Overview of Interoperability

Microsoft provides the technology for interoperability between native and managed code. They have published much excellent documentation, which explains the options and gives advice on the strategies you can adopt.

Broadly, there are three techniques for calling between native COBOL and managed code (whether .NET COBOL or other managed languages):

For native COBOL and .NET COBOL to interoperate, you don't need to worry about data type conversion. Native types are understood and converted to the appropriate .NET types when the COBOL is compiled.

However, for native COBOL to interoperate with managed code in other languages, the COBOL must use data types that are compatible with those languages. Often there is not a strict one-to-one correspondence between types in different languages and so you need to manipulate the code to ensure compatibility. For example, for integers (such as PIC S9(9) comp-5), you might use the predefined type binary-long, which corresponds to int in both C# and Java.

COM Support from Micro Focus

COM is a feature of Microsoft Windows which enables one application to load and send messages to any application registered with the operating system as a COM Automation server.

Micro Focus COM support enables you to send messages to COM objects from COBOL programs and classes (where this COBOL is behaving as a COM client). You can also create COM objects, enabling you to manipulate a COBOL class through COM Automation.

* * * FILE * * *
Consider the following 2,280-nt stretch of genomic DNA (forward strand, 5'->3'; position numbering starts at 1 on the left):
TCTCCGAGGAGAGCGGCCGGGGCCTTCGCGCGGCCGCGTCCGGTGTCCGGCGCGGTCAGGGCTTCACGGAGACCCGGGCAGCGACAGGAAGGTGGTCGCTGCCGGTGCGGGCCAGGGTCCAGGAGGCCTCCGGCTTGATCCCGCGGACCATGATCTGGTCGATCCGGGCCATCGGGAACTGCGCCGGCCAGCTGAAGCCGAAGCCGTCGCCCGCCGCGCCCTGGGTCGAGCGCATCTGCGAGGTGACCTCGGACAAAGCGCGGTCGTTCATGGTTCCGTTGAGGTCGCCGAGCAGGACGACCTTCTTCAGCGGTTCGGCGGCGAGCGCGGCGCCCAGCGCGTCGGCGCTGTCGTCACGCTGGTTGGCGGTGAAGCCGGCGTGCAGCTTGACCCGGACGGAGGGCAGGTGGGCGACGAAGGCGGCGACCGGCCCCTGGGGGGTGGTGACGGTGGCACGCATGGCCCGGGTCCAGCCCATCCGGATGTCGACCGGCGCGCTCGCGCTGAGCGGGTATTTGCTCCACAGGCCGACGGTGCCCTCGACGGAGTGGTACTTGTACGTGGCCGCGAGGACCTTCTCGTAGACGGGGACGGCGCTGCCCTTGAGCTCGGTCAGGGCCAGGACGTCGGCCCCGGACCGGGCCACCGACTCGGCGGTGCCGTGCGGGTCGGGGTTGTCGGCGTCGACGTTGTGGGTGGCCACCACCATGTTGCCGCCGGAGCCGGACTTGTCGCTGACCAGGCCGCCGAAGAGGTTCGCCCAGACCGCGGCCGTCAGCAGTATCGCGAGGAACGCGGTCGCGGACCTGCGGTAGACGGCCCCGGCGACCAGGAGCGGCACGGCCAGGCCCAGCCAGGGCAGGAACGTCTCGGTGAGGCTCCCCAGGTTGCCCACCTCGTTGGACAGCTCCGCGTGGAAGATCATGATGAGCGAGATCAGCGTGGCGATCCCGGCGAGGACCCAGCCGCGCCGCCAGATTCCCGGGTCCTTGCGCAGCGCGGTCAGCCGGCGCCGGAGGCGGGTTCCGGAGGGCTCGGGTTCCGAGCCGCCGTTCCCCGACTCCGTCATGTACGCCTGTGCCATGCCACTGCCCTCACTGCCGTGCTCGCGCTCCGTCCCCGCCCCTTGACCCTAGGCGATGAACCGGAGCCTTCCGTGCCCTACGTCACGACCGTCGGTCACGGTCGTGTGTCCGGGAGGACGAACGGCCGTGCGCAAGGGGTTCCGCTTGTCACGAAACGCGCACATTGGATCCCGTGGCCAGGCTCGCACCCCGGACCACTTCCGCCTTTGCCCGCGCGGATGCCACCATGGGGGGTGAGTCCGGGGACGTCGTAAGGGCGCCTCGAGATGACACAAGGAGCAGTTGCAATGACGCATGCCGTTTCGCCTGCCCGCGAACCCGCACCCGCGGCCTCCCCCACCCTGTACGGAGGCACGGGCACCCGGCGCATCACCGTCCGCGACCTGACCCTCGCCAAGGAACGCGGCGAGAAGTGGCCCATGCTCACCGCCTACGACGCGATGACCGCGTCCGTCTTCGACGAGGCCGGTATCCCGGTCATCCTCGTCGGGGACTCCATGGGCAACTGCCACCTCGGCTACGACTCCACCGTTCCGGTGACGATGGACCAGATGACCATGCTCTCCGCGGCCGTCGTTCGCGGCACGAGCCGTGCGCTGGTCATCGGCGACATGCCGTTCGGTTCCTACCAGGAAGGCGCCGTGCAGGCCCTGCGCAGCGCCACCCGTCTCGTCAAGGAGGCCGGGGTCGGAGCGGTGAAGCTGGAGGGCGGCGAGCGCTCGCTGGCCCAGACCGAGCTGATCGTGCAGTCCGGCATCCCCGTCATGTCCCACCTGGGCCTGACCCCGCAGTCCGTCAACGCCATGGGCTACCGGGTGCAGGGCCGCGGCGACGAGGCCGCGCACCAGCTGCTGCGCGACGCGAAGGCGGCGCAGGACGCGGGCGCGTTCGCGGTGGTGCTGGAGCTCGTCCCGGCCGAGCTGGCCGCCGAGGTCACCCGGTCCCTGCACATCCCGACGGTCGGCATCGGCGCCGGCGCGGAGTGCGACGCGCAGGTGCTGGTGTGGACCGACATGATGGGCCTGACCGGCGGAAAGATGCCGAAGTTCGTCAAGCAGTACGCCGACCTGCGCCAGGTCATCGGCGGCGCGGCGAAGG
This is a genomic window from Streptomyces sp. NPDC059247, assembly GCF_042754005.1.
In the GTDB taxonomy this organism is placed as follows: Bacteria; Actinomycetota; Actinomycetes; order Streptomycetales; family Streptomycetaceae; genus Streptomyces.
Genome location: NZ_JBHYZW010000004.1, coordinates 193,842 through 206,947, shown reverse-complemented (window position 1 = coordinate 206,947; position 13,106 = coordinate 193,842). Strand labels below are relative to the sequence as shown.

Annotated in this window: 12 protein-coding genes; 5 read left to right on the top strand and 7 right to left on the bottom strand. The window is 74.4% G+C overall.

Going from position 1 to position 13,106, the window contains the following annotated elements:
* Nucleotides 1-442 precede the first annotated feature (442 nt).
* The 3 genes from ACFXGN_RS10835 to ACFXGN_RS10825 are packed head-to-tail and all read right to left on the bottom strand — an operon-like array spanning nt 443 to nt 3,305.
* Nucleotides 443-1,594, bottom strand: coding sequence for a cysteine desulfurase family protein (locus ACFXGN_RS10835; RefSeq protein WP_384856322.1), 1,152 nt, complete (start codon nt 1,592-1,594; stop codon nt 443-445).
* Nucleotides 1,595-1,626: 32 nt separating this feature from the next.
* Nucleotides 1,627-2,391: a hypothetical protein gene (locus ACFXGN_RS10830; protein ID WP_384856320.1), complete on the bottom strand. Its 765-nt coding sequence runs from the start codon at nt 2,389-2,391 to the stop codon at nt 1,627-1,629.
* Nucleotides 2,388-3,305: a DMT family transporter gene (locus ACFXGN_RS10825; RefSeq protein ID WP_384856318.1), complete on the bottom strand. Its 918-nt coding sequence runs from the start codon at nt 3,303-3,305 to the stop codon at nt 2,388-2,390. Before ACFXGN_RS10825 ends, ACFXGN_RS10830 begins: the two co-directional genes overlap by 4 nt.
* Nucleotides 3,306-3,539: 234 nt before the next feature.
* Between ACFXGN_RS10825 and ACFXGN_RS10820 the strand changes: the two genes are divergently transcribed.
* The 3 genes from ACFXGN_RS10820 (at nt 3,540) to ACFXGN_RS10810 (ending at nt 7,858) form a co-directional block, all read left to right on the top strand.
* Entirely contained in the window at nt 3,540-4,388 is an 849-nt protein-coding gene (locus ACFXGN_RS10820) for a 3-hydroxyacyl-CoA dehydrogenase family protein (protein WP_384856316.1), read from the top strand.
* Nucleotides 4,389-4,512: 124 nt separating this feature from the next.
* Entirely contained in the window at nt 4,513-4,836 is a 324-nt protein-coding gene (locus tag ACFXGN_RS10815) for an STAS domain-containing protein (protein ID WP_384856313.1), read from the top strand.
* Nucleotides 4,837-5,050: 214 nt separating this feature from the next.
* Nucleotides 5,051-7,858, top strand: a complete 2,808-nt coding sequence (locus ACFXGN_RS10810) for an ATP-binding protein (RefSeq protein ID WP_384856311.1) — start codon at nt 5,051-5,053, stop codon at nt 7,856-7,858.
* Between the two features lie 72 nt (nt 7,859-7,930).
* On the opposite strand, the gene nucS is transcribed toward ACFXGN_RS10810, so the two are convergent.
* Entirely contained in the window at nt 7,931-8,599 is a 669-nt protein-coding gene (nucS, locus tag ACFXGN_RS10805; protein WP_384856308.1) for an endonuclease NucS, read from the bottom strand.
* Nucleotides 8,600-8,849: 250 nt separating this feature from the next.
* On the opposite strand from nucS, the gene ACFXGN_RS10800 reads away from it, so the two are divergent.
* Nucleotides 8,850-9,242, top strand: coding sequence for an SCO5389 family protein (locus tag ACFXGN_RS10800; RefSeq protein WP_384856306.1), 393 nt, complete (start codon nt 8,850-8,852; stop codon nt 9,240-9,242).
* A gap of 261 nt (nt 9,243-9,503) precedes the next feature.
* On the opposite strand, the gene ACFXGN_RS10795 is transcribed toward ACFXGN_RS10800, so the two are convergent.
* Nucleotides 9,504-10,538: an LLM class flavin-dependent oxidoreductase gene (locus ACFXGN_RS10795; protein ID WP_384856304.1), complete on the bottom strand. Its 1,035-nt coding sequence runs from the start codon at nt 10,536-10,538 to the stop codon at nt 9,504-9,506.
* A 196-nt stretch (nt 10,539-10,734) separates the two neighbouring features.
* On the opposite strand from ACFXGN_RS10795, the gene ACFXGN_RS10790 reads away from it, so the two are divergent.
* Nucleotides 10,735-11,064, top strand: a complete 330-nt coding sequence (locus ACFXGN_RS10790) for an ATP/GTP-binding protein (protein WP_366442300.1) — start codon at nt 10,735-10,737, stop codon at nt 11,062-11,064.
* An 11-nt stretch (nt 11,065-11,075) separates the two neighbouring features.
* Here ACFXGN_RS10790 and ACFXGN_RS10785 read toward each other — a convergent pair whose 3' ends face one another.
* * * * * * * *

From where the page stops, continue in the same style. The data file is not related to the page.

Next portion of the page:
The terminology used to describe COM components - servers, classes, clients, and objects - can be confusing. In this documentation, we use these terms as follows:

  • COM class - COBOL class that you write based on existing COBOL programs
  • COM server or COM Automation server - an application created using COM classes
  • COM client - any program that accesses a COM server application
  • COM object or component - an instance of a COM server application received by a client

COM objects are built using Microsoft's Component Object Model (COM). There are two main differences between COM and a language such as native OO COBOL:

  • COM does not support inheritance. When you write a new COM class, you can't inherit functionality from any of your existing COM or non-COM classes.
  • COM does not support class methods and class data.

Microsoft also support a distributed version of COM, which works across a network, called DCOM. DCOM enables you to send messages to an object residing on a different machine.